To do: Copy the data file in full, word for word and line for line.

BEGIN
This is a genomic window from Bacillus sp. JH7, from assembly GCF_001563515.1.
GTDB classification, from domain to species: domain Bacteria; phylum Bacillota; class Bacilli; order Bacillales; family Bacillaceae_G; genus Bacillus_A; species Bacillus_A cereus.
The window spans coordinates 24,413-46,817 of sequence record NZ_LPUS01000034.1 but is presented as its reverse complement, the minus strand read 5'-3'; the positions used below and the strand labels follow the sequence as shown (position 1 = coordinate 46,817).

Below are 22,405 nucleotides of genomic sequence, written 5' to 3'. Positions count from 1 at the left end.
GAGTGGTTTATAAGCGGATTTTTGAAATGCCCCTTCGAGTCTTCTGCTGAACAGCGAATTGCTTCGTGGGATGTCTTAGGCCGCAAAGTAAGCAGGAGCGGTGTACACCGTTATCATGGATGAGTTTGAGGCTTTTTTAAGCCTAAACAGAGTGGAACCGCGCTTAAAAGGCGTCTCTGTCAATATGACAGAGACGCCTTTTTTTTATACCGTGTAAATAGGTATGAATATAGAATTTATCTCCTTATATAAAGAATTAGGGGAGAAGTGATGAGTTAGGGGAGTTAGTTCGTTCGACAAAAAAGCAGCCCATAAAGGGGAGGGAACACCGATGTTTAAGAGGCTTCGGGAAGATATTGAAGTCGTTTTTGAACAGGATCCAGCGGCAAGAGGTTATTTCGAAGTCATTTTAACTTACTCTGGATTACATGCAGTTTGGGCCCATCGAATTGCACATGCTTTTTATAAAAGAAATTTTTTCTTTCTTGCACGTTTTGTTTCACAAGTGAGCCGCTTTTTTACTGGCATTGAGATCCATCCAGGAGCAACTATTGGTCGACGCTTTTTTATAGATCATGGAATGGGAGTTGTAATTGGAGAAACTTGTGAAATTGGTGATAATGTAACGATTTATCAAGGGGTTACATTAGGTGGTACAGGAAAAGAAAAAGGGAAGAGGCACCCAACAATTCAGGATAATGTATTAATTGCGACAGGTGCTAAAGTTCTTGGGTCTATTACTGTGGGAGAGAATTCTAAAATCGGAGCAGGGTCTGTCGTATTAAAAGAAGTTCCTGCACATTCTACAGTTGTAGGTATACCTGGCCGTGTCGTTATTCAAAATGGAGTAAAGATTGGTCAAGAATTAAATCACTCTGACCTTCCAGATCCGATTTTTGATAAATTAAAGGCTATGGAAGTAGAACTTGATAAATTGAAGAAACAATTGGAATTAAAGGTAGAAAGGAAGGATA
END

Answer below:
This is a genomic window from Bacillus sp. JH7, from assembly GCF_001563515.1.
GTDB classification, from domain to species: domain Bacteria; phylum Bacillota; class Bacilli; order Bacillales; family Bacillaceae_G; genus Bacillus_A; species Bacillus_A cereus.
The window spans coordinates 24,413-46,817 of sequence record NZ_LPUS01000034.1 but is presented as its reverse complement, the minus strand read 5'-3'; the positions used below and the strand labels follow the sequence as shown (position 1 = coordinate 46,817).

Below are 22,405 nucleotides of genomic sequence, written 5' to 3'. Positions count from 1 at the left end.
GAGTGGTTTATAAGCGGATTTTTGAAATGCCCCTTCGAGTCTTCTGCTGAACAGCGAATTGCTTCGTGGGATGTCTTAGGCCGCAAAGTAAGCAGGAGCGGTGTACACCGTTATCATGGATGAGTTTGAGGCTTTTTTAAGCCTAAACAGAGTGGAACCGCGCTTAAAAGGCGTCTCTGTCAATATGACAGAGACGCCTTTTTTTTATACCGTGTAAATAGGTATGAATATAGAATTTATCTCCTTATATAAAGAATTAGGGGAGAAGTGATGAGTTAGGGGAGTTAGTTCGTTCGACAAAAAAGCAGCCCATAAAGGGGAGGGAACACCGATGTTTAAGAGGCTTCGGGAAGATATTGAAGTCGTTTTTGAACAGGATCCAGCGGCAAGAGGTTATTTCGAAGTCATTTTAACTTACTCTGGATTACATGCAGTTTGGGCCCATCGAATTGCACATGCTTTTTATAAAAGAAATTTTTTCTTTCTTGCACGTTTTGTTTCACAAGTGAGCCGCTTTTTTACTGGCATTGAGATCCATCCAGGAGCAACTATTGGTCGACGCTTTTTTATAGATCATGGAATGGGAGTTGTAATTGGAGAAACTTGTGAAATTGGTGATAATGTAACGATTTATCAAGGGGTTACATTAGGTGGTACAGGAAAAGAAAAAGGGAAGAGGCACCCAACAATTCAGGATAATGTATTAATTGCGACAGGTGCTAAAGTTCTTGGGTCTATTACTGTGGGAGAGAATTCTAAAATCGGAGCAGGGTCTGTCGTATTAAAAGAAGTTCCTGCACATTCTACAGTTGTAGGTATACCTGGCCGTGTCGTTATTCAAAATGGAGTAAAGATTGGTCAAGAATTAAATCACTCTGACCTTCCAGATCCGATTTTTGATAAATTAAAGGCTATGGAAGTAGAACTTGATAAATTGAAGAAACAATTGGAATTAAAGGTAGAAAGGAAGGATA